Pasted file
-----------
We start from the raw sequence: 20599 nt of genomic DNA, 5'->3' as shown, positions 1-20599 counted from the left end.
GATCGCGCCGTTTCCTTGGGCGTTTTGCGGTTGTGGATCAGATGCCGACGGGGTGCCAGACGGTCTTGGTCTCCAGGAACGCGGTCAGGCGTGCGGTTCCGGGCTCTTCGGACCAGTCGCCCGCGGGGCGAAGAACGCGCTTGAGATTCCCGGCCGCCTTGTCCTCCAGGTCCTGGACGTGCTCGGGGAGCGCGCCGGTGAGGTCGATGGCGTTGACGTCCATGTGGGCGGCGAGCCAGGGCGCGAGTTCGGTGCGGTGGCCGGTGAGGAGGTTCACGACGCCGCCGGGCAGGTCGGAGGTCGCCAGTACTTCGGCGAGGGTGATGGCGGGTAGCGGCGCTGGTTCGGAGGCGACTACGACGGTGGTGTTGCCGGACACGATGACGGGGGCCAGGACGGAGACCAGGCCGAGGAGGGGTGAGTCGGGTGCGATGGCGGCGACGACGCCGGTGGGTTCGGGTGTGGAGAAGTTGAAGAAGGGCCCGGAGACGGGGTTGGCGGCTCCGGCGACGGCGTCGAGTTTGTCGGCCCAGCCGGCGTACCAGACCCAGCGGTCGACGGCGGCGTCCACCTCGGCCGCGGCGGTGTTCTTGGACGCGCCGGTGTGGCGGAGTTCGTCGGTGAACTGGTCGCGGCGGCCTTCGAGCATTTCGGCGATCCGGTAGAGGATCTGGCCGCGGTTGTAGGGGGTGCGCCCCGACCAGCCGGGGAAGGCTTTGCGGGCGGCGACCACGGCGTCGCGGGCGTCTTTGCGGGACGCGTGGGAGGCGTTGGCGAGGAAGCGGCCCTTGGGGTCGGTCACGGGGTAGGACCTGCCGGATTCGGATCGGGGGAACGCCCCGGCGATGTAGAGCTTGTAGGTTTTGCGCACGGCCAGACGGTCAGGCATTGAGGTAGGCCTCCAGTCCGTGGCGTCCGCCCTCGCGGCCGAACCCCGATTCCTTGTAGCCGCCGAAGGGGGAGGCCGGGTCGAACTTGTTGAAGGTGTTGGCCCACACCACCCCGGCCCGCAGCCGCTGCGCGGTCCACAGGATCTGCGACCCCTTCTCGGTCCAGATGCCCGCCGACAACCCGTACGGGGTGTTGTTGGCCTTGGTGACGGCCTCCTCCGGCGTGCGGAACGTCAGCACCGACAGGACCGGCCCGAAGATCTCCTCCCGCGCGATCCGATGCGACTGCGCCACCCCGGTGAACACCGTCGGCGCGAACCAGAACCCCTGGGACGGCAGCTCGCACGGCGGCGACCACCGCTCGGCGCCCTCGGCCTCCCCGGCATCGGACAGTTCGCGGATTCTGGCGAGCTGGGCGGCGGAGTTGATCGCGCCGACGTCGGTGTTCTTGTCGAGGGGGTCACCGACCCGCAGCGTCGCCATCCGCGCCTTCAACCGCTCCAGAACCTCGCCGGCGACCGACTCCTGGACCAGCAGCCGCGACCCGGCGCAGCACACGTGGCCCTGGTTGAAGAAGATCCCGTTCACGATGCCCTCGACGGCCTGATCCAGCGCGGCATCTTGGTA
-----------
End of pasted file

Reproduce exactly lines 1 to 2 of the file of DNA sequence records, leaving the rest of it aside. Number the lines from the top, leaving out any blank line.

We start from the raw sequence: 20599 nt of genomic DNA, 5'->3' as shown, positions 1-20599 counted from the left end.
GATCGCGCCGTTTCCTTGGGCGTTTTGCGGTTGTGGATCAGATGCCGACGGGGTGCCAGACGGTCTTGGTCTCCAGGAACGCGGTCAGGCGTGCGGTTCCGGGCTCTTCGGACCAGTCGCCCGCGGGGCGAAGAACGCGCTTGAGATTCCCGGCCGCCTTGTCCTCCAGGTCCTGGACGTGCTCGGGGAGCGCGCCGGTGAGGTCGATGGCGTTGACGTCCATGTGGGCGGCGAGCCAGGGCGCGAGTTCGGTGCGGTGGCCGGTGAGGAGGTTCACGACGCCGCCGGGCAGGTCGGAGGTCGCCAGTACTTCGGCGAGGGTGATGGCGGGTAGCGGCGCTGGTTCGGAGGCGACTACGACGGTGGTGTTGCCGGACACGATGACGGGGGCCAGGACGGAGACCAGGCCGAGGAGGGGTGAGTCGGGTGCGATGGCGGCGACGACGCCGGTGGGTTCGGGTGTGGAGAAGTTGAAGAAGGGCCCGGAGACGGGGTTGGCGGCTCCGGCGACGGCGTCGAGTTTGTCGGCCCAGCCGGCGTACCAGACCCAGCGGTCGACGGCGGCGTCCACCTCGGCCGCGGCGGTGTTCTTGGACGCGCCGGTGTGGCGGAGTTCGTCGGTGAACTGGTCGCGGCGGCCTTCGAGCATTTCGGCGATCCGGTAGAGGATCTGGCCGCGGTTGTAGGGGGTGCGCCCCGACCAGCCGGGGAAGGCTTTGCGGGCGGCGACCACGGCGTCGCGGGCGTCTTTGCGGGACGCGTGGGAGGCGTTGGCGAGGAAGCGGCCCTTGGGGTCGGTCACGGGGTAGGACCTGCCGGATTCGGATCGGGGGAACGCCCCGGCGATGTAGAGCTTGTAGGTTTTGCGCACGGCCAGACGGTCAGGCATTGAGGTAGGCCTCCAGTCCGTGGCGTCCGCCCTCGCGGCCGAACCCCGATTCCTTGTAGCCGCCGAAGGGGGAGGCCGGGTCGAACTTGTTGAAGGTGTTGGCCCACACCACCCCGGCCCGCAGCCGCTGCGCGGTCCACAGGATCTGCGACCCCTTCTCGGTCCAGATGCCCGCCGACAACCCGTACGGGGTGTTGTTGGCCTTGGTGACGGCCTCCTCCGGCGTGCGGAACGTCAGCACCGACAGGACCGGCCCGAAGATCTCCTCCCGCGCGATCCGATGCGACTGCGCCACCCCGGTGAACACCGTCGGCGCGAACCAGAACCCCTGGGACGGCAGCTCGCACGGCGGCGACCACCGCTCGGCGCCCTCGGCCTCCCCGGCATCGGACAGTTCGCGGATTCTGGCGAGCTGGGCGGCGGAGTTGATCGCGCCGACGTCGGTGTTCTTGTCGAGGGGGTCACCGACCCGCAGCGTCGCCATCCGCGCCTTCAACCGCTCCAGAACCTCGCCGGCGACCGACTCCTGGACCAGCAGCCGCGACCCGGCGCAGCACACGTGGCCCTGGTTGAAGAAGATCCCGTTCACGATGCCCTCGACGGCCTGATCCAGCGCGGCATCTTGGTA